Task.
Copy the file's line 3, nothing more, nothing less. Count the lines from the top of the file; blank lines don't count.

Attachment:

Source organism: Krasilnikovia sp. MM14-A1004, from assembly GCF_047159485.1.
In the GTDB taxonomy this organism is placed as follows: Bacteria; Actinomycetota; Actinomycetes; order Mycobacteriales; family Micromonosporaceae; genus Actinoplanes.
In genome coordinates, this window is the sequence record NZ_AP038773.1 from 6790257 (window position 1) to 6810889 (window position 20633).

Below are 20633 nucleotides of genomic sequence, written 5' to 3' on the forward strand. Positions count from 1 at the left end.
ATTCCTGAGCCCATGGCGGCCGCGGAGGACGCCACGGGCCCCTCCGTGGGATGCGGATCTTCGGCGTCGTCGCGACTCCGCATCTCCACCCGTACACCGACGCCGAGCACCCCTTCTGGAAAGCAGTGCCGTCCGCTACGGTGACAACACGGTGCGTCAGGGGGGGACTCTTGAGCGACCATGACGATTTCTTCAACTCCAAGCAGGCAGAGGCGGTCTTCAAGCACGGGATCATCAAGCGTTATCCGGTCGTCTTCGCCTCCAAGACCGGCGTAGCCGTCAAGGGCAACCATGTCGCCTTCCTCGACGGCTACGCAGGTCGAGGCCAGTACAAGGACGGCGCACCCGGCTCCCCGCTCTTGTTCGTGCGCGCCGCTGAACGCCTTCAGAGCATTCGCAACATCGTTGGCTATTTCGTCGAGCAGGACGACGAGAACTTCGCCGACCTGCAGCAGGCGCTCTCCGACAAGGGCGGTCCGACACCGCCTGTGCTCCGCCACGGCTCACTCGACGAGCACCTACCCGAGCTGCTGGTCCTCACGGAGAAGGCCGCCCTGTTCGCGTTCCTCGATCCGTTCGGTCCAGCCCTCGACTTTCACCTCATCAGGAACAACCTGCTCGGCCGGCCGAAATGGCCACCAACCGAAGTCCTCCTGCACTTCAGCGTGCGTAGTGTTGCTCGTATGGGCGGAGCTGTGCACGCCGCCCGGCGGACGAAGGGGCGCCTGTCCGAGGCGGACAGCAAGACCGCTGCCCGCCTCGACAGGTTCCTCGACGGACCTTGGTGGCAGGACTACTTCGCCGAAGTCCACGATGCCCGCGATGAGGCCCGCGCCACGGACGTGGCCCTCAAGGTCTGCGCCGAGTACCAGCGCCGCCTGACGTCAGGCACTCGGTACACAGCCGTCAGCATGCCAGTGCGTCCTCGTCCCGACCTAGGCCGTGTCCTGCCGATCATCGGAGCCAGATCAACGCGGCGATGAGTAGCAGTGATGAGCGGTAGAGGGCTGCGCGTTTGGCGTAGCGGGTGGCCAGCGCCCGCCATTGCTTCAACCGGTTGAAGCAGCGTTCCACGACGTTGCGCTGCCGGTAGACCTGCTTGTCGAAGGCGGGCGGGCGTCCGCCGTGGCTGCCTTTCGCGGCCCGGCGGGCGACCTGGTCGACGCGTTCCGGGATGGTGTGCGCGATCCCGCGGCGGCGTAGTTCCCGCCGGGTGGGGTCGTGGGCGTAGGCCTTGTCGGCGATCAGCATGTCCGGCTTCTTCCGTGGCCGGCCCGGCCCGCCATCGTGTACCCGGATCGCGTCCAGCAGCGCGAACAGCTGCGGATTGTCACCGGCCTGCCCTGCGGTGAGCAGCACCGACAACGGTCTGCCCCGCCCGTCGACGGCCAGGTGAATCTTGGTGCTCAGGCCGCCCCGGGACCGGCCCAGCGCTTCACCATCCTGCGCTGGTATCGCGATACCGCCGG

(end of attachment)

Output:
In genome coordinates, this window is the sequence record NZ_AP038773.1 from 6790257 (window position 1) to 6810889 (window position 20633).